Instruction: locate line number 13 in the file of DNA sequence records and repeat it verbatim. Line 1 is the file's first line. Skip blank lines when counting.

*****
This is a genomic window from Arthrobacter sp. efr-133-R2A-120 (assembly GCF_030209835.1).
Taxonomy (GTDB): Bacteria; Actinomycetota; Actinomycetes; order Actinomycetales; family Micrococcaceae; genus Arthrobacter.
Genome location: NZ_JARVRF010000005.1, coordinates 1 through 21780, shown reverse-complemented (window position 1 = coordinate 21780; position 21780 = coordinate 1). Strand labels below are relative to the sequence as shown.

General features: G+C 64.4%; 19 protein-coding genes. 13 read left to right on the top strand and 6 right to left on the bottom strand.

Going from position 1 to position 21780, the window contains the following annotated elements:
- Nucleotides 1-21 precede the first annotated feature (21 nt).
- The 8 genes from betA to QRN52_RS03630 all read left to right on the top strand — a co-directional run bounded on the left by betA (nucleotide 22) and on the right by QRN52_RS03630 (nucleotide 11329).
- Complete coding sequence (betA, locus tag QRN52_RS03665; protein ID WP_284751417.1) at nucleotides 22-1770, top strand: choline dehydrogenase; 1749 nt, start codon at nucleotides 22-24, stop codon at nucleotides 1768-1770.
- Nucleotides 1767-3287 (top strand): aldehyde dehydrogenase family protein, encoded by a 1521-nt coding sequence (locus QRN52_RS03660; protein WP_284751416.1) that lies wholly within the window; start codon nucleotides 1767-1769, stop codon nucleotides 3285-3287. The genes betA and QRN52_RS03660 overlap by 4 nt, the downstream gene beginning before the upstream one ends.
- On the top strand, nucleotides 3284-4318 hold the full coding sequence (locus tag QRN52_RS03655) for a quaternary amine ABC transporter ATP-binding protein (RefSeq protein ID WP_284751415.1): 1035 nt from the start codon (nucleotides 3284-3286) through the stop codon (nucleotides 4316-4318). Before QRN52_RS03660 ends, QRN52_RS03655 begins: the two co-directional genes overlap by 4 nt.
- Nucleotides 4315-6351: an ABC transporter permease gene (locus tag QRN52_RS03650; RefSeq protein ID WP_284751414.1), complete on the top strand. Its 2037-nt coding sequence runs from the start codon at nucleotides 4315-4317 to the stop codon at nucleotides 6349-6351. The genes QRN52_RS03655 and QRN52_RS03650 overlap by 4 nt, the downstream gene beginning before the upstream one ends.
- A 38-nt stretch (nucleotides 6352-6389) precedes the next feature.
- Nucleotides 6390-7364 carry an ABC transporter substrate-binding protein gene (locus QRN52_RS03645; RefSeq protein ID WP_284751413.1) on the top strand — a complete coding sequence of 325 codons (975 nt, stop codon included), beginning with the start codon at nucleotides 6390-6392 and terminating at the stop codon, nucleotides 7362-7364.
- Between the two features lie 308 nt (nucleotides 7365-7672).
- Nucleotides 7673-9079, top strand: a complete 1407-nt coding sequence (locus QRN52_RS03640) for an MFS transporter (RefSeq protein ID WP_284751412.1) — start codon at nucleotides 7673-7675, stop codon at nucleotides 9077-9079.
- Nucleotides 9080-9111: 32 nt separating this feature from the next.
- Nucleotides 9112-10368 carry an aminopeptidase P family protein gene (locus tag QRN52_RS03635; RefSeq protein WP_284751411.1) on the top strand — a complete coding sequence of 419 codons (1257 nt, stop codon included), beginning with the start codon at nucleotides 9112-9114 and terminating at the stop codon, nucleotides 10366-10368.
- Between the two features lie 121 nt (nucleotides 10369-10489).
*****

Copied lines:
- Nucleotides 6390-7364 carry an ABC transporter substrate-binding protein gene (locus QRN52_RS03645; RefSeq protein ID WP_284751413.1) on the top strand — a complete coding sequence of 325 codons (975 nt, stop codon included), beginning with the start codon at nucleotides 6390-6392 and terminating at the stop codon, nucleotides 7362-7364.